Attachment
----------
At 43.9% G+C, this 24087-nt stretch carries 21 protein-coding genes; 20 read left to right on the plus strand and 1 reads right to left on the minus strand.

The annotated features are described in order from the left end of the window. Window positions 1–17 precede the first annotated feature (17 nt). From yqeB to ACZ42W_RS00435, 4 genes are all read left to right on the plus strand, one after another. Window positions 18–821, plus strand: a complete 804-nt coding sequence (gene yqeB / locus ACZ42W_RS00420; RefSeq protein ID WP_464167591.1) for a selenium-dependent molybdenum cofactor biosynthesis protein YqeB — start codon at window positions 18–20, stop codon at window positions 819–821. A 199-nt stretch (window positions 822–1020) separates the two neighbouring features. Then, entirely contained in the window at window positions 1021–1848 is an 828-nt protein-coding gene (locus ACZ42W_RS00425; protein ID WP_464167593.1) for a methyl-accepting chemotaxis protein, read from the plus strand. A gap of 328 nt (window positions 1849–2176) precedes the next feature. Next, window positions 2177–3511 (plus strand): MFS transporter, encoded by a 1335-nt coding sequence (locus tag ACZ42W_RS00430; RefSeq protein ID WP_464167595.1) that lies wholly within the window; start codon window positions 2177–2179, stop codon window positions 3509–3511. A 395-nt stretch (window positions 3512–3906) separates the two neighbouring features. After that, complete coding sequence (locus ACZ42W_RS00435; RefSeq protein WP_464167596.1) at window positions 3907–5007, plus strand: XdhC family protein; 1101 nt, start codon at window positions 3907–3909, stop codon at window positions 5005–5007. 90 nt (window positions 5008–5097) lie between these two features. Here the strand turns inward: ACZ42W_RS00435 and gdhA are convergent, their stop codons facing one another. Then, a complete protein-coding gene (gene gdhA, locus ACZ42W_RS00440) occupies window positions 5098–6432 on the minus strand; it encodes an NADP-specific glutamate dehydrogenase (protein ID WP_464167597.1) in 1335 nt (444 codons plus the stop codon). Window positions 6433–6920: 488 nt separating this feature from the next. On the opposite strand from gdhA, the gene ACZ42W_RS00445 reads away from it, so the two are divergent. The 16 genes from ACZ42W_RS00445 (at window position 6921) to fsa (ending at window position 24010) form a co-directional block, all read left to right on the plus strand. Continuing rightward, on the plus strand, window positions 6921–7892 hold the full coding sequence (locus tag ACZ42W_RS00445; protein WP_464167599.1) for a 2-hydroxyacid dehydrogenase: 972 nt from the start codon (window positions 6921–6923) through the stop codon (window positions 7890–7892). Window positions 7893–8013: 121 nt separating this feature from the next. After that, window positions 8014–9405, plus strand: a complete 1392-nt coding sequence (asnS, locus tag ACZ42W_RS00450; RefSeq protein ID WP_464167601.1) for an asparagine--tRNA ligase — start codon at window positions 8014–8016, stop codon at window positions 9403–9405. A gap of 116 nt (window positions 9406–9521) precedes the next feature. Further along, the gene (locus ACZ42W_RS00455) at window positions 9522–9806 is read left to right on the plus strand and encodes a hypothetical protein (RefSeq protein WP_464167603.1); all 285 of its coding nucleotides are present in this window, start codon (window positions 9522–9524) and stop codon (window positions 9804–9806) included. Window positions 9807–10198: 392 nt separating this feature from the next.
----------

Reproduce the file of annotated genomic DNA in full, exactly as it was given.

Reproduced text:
At 43.9% G+C, this 24087-nt stretch carries 21 protein-coding genes; 20 read left to right on the plus strand and 1 reads right to left on the minus strand.

The annotated features are described in order from the left end of the window. Window positions 1–17 precede the first annotated feature (17 nt). From yqeB to ACZ42W_RS00435, 4 genes are all read left to right on the plus strand, one after another. Window positions 18–821, plus strand: a complete 804-nt coding sequence (gene yqeB / locus ACZ42W_RS00420; RefSeq protein ID WP_464167591.1) for a selenium-dependent molybdenum cofactor biosynthesis protein YqeB — start codon at window positions 18–20, stop codon at window positions 819–821. A 199-nt stretch (window positions 822–1020) separates the two neighbouring features. Then, entirely contained in the window at window positions 1021–1848 is an 828-nt protein-coding gene (locus ACZ42W_RS00425; protein ID WP_464167593.1) for a methyl-accepting chemotaxis protein, read from the plus strand. A gap of 328 nt (window positions 1849–2176) precedes the next feature. Next, window positions 2177–3511 (plus strand): MFS transporter, encoded by a 1335-nt coding sequence (locus tag ACZ42W_RS00430; RefSeq protein ID WP_464167595.1) that lies wholly within the window; start codon window positions 2177–2179, stop codon window positions 3509–3511. A 395-nt stretch (window positions 3512–3906) separates the two neighbouring features. After that, complete coding sequence (locus ACZ42W_RS00435; RefSeq protein WP_464167596.1) at window positions 3907–5007, plus strand: XdhC family protein; 1101 nt, start codon at window positions 3907–3909, stop codon at window positions 5005–5007. 90 nt (window positions 5008–5097) lie between these two features. Here the strand turns inward: ACZ42W_RS00435 and gdhA are convergent, their stop codons facing one another. Then, a complete protein-coding gene (gene gdhA, locus ACZ42W_RS00440) occupies window positions 5098–6432 on the minus strand; it encodes an NADP-specific glutamate dehydrogenase (protein ID WP_464167597.1) in 1335 nt (444 codons plus the stop codon). Window positions 6433–6920: 488 nt separating this feature from the next. On the opposite strand from gdhA, the gene ACZ42W_RS00445 reads away from it, so the two are divergent. The 16 genes from ACZ42W_RS00445 (at window position 6921) to fsa (ending at window position 24010) form a co-directional block, all read left to right on the plus strand. Continuing rightward, on the plus strand, window positions 6921–7892 hold the full coding sequence (locus tag ACZ42W_RS00445; protein WP_464167599.1) for a 2-hydroxyacid dehydrogenase: 972 nt from the start codon (window positions 6921–6923) through the stop codon (window positions 7890–7892). Window positions 7893–8013: 121 nt separating this feature from the next. After that, window positions 8014–9405, plus strand: a complete 1392-nt coding sequence (asnS, locus tag ACZ42W_RS00450; RefSeq protein ID WP_464167601.1) for an asparagine--tRNA ligase — start codon at window positions 8014–8016, stop codon at window positions 9403–9405. A gap of 116 nt (window positions 9406–9521) precedes the next feature. Further along, the gene (locus ACZ42W_RS00455) at window positions 9522–9806 is read left to right on the plus strand and encodes a hypothetical protein (RefSeq protein WP_464167603.1); all 285 of its coding nucleotides are present in this window, start codon (window positions 9522–9524) and stop codon (window positions 9804–9806) included. Window positions 9807–10198: 392 nt separating this feature from the next.